Sometimes when I’m out and about shopping with a friend (or my toddler), I’ll see something I love but could TOTALLY make myself. For example, I saw these little tables that are nesting tables shaped like leaves at IKEA! I loved them. But I felt like the price tag was steep… almost laughable. And not only that, I knew I could make them even better.
I’m sure you know what happens next.
*This post is sponsored by Purebond. Thank you for supporting the fabulous brands that make Reality Daydream possible! This post contains affiliate links.*
Leaf-Shaped Nesting Tables Tutorial
- Purebond Plywood
- Roll of brown craft paper
- Edge Banding
- Edge Banding Trimmer
- Scroll Saw or Jigsaw
- Circular Saw
- Random Orbital Sander
- Wood Glue
- Kreg Jig
- Kreg Screws
- These furniture legs
Knowing I wanted this nesting tables project to be pretty inexpensive (but still durable with pretty wood grain), we went with our trusty Purebond plywood in oak! We had taken our minivan (rather than the truck) to The Home Depot to get wood with the whole clan in tow, so we were very grateful that they were willing to rip the sheet of plywood down into 4ths for us so it would fit in our van.
Nesting Table Templates
Now that we’ve acquired the wood, it’s time to figure out shape and dimensions we want for these nesting tables! I thought about winging it, but that often doesn’t end well. So I decided to take a roll of brown paper up to the attic and cut some templates so I could make sure they’re truly the size I want for the space. I’m so glad I did this! I ended up making them bigger than I expected! And this is also where I decided to make 3 leaf-shaped nesting tables rather than just two (like IKEA sells) so that this ‘nest of tables’ would serve as a longer area and act as a coffee table for our extremely long vintage sectional.
Once I was happy with the size and shape of my templates, I cut out a small leaf and drew some lines to show you the direction I wanted the wood grain to go in order for it to look even more like a leaf! This would help me visualize when I go to trace the templates onto the wood.
Finally, it’s time to head out to the garage to begin tracing them onto my sheets of Purebond plywood! Now we look at the direction of the wood grain. Stay with me on this. It truly isn’t as complicated to JUST DO IT as it is to watch me show you.
Lay your template onto the wood, and lay a pencil on it’s side to help you visualize which direction the wood grain should be going on that part of the leaf. Then adjust the template until the wood grain is going the same direction as the pencil.
Once you have your template laid out appropriately with the direction of the wood grain, trace with a pencil around just that half of the leaf. And use a yard stick or straight boards to connect the two edges with a straight line.
I traced with a Sharpie so you could see it well in this pic. Note the direction of the wood grain!
Before we trace the next half of the leaf, we want to stand back and think about which direction we want the wood grain to be facing for this side.
Cut the straight line with your circular saw, and cut the curved line with a scroll saw or jigsaw.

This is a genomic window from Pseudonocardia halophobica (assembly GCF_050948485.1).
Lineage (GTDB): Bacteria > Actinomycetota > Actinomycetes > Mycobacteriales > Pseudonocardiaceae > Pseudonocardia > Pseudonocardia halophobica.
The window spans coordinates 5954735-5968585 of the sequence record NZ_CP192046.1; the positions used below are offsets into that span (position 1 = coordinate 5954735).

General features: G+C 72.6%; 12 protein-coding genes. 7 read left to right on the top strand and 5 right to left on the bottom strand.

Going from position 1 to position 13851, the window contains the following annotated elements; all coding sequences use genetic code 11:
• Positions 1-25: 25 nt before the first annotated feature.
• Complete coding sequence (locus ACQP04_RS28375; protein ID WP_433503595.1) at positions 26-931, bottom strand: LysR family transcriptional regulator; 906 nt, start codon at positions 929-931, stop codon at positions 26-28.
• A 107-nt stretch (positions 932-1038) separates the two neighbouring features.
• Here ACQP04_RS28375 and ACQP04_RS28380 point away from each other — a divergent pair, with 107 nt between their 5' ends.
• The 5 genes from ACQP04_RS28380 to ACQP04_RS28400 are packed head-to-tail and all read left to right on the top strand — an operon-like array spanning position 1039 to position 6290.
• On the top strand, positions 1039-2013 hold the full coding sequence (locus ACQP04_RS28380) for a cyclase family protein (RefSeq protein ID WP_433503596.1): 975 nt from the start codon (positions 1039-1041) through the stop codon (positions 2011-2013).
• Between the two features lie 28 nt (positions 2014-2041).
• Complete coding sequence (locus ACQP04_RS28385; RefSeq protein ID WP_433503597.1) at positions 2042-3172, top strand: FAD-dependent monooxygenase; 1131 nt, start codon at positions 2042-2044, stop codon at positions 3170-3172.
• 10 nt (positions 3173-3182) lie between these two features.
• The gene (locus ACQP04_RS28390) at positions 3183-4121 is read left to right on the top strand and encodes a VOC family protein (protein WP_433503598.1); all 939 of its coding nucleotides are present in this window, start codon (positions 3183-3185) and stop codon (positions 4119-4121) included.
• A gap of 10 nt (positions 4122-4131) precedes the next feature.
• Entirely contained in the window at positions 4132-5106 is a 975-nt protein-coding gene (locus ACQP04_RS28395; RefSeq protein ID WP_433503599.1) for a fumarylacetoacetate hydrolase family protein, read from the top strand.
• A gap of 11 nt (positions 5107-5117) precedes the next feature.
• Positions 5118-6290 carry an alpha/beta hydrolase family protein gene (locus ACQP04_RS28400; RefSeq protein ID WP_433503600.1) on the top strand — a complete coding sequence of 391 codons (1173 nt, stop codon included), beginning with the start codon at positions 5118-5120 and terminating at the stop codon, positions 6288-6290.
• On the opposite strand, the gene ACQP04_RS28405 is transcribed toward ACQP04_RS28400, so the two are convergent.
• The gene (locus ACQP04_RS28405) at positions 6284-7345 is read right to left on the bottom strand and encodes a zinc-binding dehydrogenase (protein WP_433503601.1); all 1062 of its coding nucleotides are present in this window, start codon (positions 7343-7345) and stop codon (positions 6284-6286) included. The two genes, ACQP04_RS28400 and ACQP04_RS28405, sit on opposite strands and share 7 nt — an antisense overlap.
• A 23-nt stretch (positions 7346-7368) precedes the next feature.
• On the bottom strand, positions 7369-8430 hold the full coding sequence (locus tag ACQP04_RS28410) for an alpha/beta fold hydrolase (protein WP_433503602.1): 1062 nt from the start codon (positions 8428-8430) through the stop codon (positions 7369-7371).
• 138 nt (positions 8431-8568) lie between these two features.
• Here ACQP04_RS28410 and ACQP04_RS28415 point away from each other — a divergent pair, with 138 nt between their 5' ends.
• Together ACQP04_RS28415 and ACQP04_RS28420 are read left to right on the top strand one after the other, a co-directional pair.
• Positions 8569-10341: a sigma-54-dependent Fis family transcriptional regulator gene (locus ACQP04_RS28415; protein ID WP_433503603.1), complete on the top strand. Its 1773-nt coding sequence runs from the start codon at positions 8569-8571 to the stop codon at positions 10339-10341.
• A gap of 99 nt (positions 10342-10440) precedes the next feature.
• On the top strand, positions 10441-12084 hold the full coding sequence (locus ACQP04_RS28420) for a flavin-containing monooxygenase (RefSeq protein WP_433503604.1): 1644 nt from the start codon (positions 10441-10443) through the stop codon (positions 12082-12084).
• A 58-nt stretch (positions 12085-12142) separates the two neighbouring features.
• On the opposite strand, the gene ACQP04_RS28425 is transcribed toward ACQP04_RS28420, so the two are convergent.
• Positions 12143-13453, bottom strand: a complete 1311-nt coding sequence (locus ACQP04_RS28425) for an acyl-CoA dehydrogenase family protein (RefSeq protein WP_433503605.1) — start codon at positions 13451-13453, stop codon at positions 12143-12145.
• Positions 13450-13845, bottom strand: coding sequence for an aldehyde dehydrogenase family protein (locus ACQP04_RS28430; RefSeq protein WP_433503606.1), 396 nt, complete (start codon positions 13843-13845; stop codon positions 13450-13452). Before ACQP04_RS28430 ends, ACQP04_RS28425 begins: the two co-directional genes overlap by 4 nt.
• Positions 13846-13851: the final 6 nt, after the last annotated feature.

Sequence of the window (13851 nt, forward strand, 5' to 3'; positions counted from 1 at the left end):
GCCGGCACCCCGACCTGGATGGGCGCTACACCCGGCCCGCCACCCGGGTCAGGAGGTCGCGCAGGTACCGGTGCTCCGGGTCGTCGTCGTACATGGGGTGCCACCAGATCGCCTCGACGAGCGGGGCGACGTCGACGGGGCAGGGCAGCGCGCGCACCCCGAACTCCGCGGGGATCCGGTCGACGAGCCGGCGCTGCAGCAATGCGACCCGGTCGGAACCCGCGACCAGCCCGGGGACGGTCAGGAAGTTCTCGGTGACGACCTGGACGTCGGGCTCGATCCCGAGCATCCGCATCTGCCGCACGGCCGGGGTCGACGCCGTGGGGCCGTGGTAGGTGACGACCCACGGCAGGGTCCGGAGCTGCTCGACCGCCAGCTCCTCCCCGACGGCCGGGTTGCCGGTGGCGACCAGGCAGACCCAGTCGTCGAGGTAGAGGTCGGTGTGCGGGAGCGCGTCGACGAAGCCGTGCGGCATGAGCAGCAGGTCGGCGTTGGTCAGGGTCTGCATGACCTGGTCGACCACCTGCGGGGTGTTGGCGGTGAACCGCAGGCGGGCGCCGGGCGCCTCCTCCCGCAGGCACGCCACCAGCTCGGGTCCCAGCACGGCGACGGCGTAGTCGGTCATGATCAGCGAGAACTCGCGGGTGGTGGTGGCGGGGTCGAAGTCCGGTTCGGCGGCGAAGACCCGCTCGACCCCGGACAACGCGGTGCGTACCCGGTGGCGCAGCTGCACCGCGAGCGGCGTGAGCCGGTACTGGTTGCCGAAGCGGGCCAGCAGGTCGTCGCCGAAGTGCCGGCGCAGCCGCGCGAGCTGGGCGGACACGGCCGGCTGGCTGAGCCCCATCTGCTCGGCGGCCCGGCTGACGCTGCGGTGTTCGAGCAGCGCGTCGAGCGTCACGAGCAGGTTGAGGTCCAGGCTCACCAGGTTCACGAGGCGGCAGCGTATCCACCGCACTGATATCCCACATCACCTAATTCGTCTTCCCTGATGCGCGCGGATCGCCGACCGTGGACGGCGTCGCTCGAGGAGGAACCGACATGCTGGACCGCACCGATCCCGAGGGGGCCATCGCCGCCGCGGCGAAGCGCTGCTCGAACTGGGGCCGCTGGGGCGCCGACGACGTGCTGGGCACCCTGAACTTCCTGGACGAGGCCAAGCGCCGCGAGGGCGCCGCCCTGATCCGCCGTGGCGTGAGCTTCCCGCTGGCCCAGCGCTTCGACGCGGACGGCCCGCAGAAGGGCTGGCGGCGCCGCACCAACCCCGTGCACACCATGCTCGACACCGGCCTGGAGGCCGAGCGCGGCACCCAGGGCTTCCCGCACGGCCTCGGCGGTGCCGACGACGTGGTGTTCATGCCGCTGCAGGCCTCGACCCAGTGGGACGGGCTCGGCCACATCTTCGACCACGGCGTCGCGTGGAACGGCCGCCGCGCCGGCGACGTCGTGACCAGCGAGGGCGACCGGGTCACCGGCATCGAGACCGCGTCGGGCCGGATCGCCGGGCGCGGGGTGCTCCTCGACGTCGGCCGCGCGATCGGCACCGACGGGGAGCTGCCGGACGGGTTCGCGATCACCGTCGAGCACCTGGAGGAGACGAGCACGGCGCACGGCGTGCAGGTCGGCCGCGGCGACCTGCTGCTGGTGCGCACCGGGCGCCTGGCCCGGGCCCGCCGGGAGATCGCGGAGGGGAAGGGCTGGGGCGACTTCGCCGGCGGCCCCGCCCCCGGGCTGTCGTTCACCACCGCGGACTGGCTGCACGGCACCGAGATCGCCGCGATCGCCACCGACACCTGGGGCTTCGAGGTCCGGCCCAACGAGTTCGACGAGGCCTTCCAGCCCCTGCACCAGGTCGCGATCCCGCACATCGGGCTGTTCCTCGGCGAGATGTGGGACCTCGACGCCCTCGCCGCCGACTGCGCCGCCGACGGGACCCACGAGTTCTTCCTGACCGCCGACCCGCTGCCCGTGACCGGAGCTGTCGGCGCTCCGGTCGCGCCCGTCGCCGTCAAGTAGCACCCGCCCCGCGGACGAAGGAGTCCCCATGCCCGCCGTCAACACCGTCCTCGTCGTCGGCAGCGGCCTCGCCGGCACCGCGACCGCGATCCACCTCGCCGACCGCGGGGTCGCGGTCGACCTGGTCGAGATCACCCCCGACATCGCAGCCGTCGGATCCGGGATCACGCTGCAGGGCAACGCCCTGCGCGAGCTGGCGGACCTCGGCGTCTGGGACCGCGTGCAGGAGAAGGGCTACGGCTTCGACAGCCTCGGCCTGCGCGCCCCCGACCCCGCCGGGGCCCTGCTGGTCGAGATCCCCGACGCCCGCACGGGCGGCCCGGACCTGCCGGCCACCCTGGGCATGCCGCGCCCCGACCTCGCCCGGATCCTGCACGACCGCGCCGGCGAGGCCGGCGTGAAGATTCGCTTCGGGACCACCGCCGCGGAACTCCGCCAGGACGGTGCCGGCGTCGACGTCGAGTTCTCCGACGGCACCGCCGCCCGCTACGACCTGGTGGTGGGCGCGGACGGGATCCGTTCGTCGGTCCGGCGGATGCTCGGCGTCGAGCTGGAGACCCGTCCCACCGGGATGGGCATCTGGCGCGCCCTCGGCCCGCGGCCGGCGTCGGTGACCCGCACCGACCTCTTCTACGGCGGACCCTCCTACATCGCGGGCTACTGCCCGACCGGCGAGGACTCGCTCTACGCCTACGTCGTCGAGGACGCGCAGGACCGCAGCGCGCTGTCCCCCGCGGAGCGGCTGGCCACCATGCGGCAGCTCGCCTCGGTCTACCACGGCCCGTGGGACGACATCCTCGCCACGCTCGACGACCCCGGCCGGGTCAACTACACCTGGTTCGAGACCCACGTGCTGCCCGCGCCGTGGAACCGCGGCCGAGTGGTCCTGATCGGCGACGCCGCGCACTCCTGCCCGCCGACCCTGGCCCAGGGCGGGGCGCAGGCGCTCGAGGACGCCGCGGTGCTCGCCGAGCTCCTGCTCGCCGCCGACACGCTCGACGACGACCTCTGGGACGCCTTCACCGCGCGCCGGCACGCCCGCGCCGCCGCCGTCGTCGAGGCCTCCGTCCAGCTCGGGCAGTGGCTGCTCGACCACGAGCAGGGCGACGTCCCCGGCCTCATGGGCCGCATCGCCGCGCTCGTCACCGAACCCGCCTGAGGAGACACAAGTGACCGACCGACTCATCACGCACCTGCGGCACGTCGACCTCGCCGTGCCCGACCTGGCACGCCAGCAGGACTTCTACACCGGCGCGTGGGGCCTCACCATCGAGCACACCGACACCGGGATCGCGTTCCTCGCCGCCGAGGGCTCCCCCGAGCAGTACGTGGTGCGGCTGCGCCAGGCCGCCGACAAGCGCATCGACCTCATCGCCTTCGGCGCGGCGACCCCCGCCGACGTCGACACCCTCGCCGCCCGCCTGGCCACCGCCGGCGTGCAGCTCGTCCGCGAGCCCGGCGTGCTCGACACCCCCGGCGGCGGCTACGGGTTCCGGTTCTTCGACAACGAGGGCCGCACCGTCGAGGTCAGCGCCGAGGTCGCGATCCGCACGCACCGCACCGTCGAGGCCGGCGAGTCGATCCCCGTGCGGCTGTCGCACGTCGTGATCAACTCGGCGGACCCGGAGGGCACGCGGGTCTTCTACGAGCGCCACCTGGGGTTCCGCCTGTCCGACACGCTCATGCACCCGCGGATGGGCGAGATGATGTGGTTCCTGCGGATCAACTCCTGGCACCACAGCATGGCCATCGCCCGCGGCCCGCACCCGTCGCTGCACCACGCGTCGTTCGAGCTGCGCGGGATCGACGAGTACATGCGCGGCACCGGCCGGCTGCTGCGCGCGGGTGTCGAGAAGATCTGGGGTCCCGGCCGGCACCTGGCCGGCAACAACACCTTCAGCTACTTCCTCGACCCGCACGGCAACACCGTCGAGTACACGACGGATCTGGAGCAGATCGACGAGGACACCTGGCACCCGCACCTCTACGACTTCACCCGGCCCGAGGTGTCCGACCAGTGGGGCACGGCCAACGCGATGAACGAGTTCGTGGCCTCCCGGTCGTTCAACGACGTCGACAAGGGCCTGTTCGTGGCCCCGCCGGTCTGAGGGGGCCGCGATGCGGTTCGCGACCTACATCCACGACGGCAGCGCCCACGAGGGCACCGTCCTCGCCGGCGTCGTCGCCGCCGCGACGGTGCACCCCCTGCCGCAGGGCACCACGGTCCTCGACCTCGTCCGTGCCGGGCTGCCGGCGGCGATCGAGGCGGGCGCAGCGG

Your ‘straight lines’ from your circular saw might not be a ‘straight’ as you had hoped. Know how I know? Hehe! I ended up having to do a bit of sanding to make the leaves fit together with nary but a crack. But it doesn’t have to be too perfect. Hello wood putty!
Nesting Table Assembly
We need to drill some pocket holes! I can’t tell you how handy this little tool is.
Glue and screw!
While we love the durability of plywood, we don’t want that layered edge to show. So in order to give it the illusion of being a solid board, we’re going to apply edge banding! This comes in a roll, and is actual wood that’s been cut in thin strips and has an adhesive on one side that is activated with heat.
Iron on the edge banding with your iron on the Cotton setting, then use a block of wood to rub and press it into place while the adhesive is cooling.
See the difference between the side that has edge banding and the one that doesn’t?
You can easily slice off the excess with this handy trimming tool!
Time to stain! You can go with any shade of stain you want. I wanted these to have that ‘chestnut brown’ color that all the mid century furniture seems to have. So I went with this stain. The color turned out exactly the way I wanted it to!
Let’s slap some legs on these, shall we? We ordered these furniture legs, and modified them a bit by removing the threaded thing with some pliers, cutting them to the size we wanted. For us, we wanted the tallest leaf table to be no taller than 18”. So we cut those (3) at 17”, and then the next (3) legs at 15”, and the final (3) at 13”.
I stained the legs to match the tables, and we installed them by simply screwing in the leg plate where we wanted it on the back.
Y’all, I’m SO STINKIN HAPPY with how these turned out. I love that they’ve got a mid century vibe and they’re unique! A conversation starter for sure. And given my love for plants, I think the leaf-theme of these nesting tables is pretty appropriate for this attic space!
And I soooooo love how the woodgrain truly looks like the veins of a leaf!
I think these leaf-shaped modern nest of tables are quite possibly my favorite project in the attic so far. And given the fact that WE’RE ALMOST DONE with this space, they might just hold onto that title indefinitely!
As always, if you give this project a try (or if it inspires you to try something similar!) be sure to tag me in your pics! We’re @RealityDaydream pretty much everywhere (Facebook, Instagram, and Pinterest). And if you don’t already, be sure to sign up for our mailing list so you don’t miss a single post!
Have an inspired day! <3
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